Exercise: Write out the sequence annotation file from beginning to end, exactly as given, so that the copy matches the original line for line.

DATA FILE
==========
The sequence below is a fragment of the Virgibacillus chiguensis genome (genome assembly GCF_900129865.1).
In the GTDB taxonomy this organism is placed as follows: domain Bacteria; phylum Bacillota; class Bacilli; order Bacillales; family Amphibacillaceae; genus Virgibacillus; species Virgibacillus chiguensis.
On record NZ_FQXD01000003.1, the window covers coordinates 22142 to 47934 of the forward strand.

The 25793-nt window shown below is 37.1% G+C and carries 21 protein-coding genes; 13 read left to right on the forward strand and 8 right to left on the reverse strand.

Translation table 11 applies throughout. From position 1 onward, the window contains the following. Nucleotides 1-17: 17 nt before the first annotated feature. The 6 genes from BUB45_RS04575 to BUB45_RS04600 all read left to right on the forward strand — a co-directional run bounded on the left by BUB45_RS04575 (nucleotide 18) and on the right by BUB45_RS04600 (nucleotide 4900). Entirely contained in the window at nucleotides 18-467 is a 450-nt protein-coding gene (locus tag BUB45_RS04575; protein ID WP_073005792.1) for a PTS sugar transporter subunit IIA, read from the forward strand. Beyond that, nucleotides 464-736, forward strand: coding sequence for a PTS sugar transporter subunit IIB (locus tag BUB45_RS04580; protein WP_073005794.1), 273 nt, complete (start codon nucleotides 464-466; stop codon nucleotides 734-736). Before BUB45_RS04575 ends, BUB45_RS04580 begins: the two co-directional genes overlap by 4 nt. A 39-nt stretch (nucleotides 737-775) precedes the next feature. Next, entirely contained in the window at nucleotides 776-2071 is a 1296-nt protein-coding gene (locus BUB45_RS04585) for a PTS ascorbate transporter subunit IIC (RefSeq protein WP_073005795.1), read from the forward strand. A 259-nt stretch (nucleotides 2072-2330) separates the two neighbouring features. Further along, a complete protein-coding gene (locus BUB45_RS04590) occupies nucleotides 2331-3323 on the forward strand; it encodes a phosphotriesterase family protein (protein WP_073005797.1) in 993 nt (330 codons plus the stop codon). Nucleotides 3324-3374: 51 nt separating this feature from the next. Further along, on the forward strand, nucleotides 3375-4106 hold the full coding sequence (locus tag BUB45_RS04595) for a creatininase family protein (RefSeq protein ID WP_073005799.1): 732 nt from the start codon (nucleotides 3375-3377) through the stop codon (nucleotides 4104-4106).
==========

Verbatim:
The sequence below is a fragment of the Virgibacillus chiguensis genome (genome assembly GCF_900129865.1).
In the GTDB taxonomy this organism is placed as follows: domain Bacteria; phylum Bacillota; class Bacilli; order Bacillales; family Amphibacillaceae; genus Virgibacillus; species Virgibacillus chiguensis.
On record NZ_FQXD01000003.1, the window covers coordinates 22142 to 47934 of the forward strand.

The 25793-nt window shown below is 37.1% G+C and carries 21 protein-coding genes; 13 read left to right on the forward strand and 8 right to left on the reverse strand.

Translation table 11 applies throughout. From position 1 onward, the window contains the following. Nucleotides 1-17: 17 nt before the first annotated feature. The 6 genes from BUB45_RS04575 to BUB45_RS04600 all read left to right on the forward strand — a co-directional run bounded on the left by BUB45_RS04575 (nucleotide 18) and on the right by BUB45_RS04600 (nucleotide 4900). Entirely contained in the window at nucleotides 18-467 is a 450-nt protein-coding gene (locus tag BUB45_RS04575; protein ID WP_073005792.1) for a PTS sugar transporter subunit IIA, read from the forward strand. Beyond that, nucleotides 464-736, forward strand: coding sequence for a PTS sugar transporter subunit IIB (locus tag BUB45_RS04580; protein WP_073005794.1), 273 nt, complete (start codon nucleotides 464-466; stop codon nucleotides 734-736). Before BUB45_RS04575 ends, BUB45_RS04580 begins: the two co-directional genes overlap by 4 nt. A 39-nt stretch (nucleotides 737-775) precedes the next feature. Next, entirely contained in the window at nucleotides 776-2071 is a 1296-nt protein-coding gene (locus BUB45_RS04585) for a PTS ascorbate transporter subunit IIC (RefSeq protein WP_073005795.1), read from the forward strand. A 259-nt stretch (nucleotides 2072-2330) separates the two neighbouring features. Further along, a complete protein-coding gene (locus BUB45_RS04590) occupies nucleotides 2331-3323 on the forward strand; it encodes a phosphotriesterase family protein (protein WP_073005797.1) in 993 nt (330 codons plus the stop codon). Nucleotides 3324-3374: 51 nt separating this feature from the next. Further along, on the forward strand, nucleotides 3375-4106 hold the full coding sequence (locus tag BUB45_RS04595) for a creatininase family protein (RefSeq protein ID WP_073005799.1): 732 nt from the start codon (nucleotides 3375-3377) through the stop codon (nucleotides 4104-4106).